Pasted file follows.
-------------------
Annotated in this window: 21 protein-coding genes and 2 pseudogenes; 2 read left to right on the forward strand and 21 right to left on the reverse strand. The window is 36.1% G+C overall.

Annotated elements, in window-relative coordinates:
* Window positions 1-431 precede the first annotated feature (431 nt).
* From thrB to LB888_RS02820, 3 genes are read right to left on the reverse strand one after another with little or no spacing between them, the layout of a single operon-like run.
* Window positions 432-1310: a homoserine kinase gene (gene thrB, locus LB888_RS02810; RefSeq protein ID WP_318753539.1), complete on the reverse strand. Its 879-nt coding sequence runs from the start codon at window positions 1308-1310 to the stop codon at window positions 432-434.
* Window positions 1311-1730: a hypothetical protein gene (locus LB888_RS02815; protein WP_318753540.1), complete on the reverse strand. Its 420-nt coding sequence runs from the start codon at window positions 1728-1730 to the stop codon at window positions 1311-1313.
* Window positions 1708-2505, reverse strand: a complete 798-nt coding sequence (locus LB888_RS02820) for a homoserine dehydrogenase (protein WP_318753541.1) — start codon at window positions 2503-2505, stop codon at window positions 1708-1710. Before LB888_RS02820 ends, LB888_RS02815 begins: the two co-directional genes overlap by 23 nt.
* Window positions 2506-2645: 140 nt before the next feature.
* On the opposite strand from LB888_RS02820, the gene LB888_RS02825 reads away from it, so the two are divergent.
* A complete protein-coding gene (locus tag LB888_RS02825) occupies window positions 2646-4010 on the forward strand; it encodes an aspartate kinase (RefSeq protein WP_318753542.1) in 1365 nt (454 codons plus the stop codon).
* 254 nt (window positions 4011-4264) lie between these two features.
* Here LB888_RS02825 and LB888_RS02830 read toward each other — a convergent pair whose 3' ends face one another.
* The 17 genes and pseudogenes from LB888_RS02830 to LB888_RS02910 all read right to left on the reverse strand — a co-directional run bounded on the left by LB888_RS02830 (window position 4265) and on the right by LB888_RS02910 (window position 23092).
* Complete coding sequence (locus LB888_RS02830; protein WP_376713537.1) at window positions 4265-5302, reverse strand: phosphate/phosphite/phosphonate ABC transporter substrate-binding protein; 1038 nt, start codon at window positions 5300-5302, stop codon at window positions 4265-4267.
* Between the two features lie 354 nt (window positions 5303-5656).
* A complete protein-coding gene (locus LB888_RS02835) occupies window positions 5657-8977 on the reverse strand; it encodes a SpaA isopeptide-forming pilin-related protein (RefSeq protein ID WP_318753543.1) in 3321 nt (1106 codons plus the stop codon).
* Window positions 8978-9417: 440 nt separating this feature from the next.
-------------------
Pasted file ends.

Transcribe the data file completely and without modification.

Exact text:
Annotated in this window: 21 protein-coding genes and 2 pseudogenes; 2 read left to right on the forward strand and 21 right to left on the reverse strand. The window is 36.1% G+C overall.

Annotated elements, in window-relative coordinates:
* Window positions 1-431 precede the first annotated feature (431 nt).
* From thrB to LB888_RS02820, 3 genes are read right to left on the reverse strand one after another with little or no spacing between them, the layout of a single operon-like run.
* Window positions 432-1310: a homoserine kinase gene (gene thrB, locus LB888_RS02810; RefSeq protein ID WP_318753539.1), complete on the reverse strand. Its 879-nt coding sequence runs from the start codon at window positions 1308-1310 to the stop codon at window positions 432-434.
* Window positions 1311-1730: a hypothetical protein gene (locus LB888_RS02815; protein WP_318753540.1), complete on the reverse strand. Its 420-nt coding sequence runs from the start codon at window positions 1728-1730 to the stop codon at window positions 1311-1313.
* Window positions 1708-2505, reverse strand: a complete 798-nt coding sequence (locus LB888_RS02820) for a homoserine dehydrogenase (protein WP_318753541.1) — start codon at window positions 2503-2505, stop codon at window positions 1708-1710. Before LB888_RS02820 ends, LB888_RS02815 begins: the two co-directional genes overlap by 23 nt.
* Window positions 2506-2645: 140 nt before the next feature.
* On the opposite strand from LB888_RS02820, the gene LB888_RS02825 reads away from it, so the two are divergent.
* A complete protein-coding gene (locus tag LB888_RS02825) occupies window positions 2646-4010 on the forward strand; it encodes an aspartate kinase (RefSeq protein WP_318753542.1) in 1365 nt (454 codons plus the stop codon).
* 254 nt (window positions 4011-4264) lie between these two features.
* Here LB888_RS02825 and LB888_RS02830 read toward each other — a convergent pair whose 3' ends face one another.
* The 17 genes and pseudogenes from LB888_RS02830 to LB888_RS02910 all read right to left on the reverse strand — a co-directional run bounded on the left by LB888_RS02830 (window position 4265) and on the right by LB888_RS02910 (window position 23092).
* Complete coding sequence (locus LB888_RS02830; protein WP_376713537.1) at window positions 4265-5302, reverse strand: phosphate/phosphite/phosphonate ABC transporter substrate-binding protein; 1038 nt, start codon at window positions 5300-5302, stop codon at window positions 4265-4267.
* Between the two features lie 354 nt (window positions 5303-5656).
* A complete protein-coding gene (locus LB888_RS02835) occupies window positions 5657-8977 on the reverse strand; it encodes a SpaA isopeptide-forming pilin-related protein (RefSeq protein ID WP_318753543.1) in 3321 nt (1106 codons plus the stop codon).
* Window positions 8978-9417: 440 nt separating this feature from the next.